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A Necklace of Memorable Days

by Factotum

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"Happiness is a matter of one's most ordinary everyday mode of consciousness being busy and lively and unconcerned with self. To be damned is for one's ordinary everyday mode of consciousness to be unremitting agonising preoccupation with self."

Iris Murdoch, The Nice and The Good

What sort of diary should I like mine to be? Something loose-knit and yet not slovenly, so elastic that it will embrace anything, solemn, slight or beautiful, that comes into my mind. I should like it to resemble some deep old desk or capacious hold-all, in which one flings a mass of odds and ends without looking them through. I should like to come back, after a year or two, and find that the collection had sorted itself and refined itself and coalesced, as such deposits so mysteriously do, into a mould, transparent enough to reflect the light of our life, and yet steady, tranquil compounds with the aloofness of a work of art. The main requisite, I think, on reading my old volumes, is not to play the part of a censor, but to write as the mood comes or of anything whatever; since I was curious to find how I went for things put in haphazard, and found the significance to lie where I never saw it at the time.

V. Woolf

" She strung the afternoon on the necklace of memorable days, which was not too long for her to be able to recall this one or that one; this view, that city; to finger it, to feel it, to savour, sighing, the quality that made it unique."

Virginia Woolf, Moments of Being

"Why did I write any of my books, after all? For the sake of the pleasure, for the sake of the difficulty. I have no social purpose, no moral message; I've no general ideas to exploit, I just like composing riddles with elegant solutions."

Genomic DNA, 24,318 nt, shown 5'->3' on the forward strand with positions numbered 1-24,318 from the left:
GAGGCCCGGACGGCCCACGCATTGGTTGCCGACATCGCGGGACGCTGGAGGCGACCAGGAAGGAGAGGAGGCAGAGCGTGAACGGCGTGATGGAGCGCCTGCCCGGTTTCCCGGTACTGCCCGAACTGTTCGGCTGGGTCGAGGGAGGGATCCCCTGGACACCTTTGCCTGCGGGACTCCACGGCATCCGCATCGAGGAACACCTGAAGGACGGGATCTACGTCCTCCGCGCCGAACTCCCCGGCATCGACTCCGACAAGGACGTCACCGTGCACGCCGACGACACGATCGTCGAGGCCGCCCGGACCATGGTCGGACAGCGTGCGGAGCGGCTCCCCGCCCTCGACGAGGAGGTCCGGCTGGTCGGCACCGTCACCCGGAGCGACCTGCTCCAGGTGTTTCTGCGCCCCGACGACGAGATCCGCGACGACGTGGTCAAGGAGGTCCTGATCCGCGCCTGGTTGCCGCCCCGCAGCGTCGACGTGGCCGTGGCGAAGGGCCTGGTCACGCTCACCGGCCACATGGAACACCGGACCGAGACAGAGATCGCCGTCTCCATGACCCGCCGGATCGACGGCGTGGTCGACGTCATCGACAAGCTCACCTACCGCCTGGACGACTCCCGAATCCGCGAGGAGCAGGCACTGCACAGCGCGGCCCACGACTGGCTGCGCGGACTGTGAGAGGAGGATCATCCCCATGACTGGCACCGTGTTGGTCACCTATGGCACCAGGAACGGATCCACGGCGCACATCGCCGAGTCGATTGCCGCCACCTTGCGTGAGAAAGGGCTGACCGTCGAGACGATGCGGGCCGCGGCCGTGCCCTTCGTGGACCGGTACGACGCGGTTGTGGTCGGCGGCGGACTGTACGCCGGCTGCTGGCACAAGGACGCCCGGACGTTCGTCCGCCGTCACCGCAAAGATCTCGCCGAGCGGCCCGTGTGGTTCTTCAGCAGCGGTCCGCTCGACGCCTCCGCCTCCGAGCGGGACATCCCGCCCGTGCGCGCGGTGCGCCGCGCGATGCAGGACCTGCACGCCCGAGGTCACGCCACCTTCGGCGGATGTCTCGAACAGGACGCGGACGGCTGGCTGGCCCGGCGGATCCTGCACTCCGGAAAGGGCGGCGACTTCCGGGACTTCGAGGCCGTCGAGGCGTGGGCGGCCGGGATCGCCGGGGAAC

Vladamir Nabokov

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Medical Supply House Window

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This medical supply house seems to have been abandoned for a long time and
is in a row of buildings slated for demolition. It was hard to avoid the reflections in the window glass, but I
thought these shots were interesting.
30th Aug 2006, 01:51   | tags:,,

puddlepuff says:

If they are going to have a sail. Can you buy and send me a brain or a open torso?

30th Aug 2006, 08:16

factotum says:

I've got an eye on that brain myself.

30th Aug 2006, 12:31

puddlepuff says:

Do they have two brains?

30th Aug 2006, 13:40

puddlepuff says:

On nevermind,.... I have my own Dealer

30th Aug 2006, 13:43

puddlepuff says:

Not much,....


30th Aug 2006, 16:02

mr Eric bay has every thing!

30th Aug 2006, 16:08

puddlepuff says:

I just asked shipping costs from UK for small one :)

30th Aug 2006, 16:08

hildegard says:

It's just not the same since the skeletons became plastic... (sigh)...

30th Aug 2006, 16:49

swamprose says:

I think they look better with the relections. Poor old plastic brains and guts.

30th Aug 2006, 16:57

paintist says:

I think Damien Hurst did a gigantic model like these ....for outside the Tate (?) I would like a torso myself....

31st Aug 2006, 09:43

factotum says:

I've just read about this and the other buildings which are slated for demolition here
/> is just what it sounds like, an interesting international photo blog by folks interested in cities, urban planning and architecture. Urbanphoto is based in Montreal, but has correspondents in cities around the world. Nobody from the UK however, aalthough photos have been posted of London.

23rd Oct 2006, 22:47

Falcon(etiennefalcon-at-gmail-dot-com) says:

no condos there my friend...
although it might sound the same to you, it'll be a student residence (Phase 3 actually)
With a nice and big grocery store underneath...
sweet.... now I I only wish it could have been build before I actually got my degree. Damn!

15th Nov 2006, 20:59

factotum says:

I only recently learned this by seeing A.J. Kandy's blog on Urbanphoto' here:
In the meantime, I've taken some recent photos of the two buildings and just added to my moblog.

16th Nov 2006, 00:50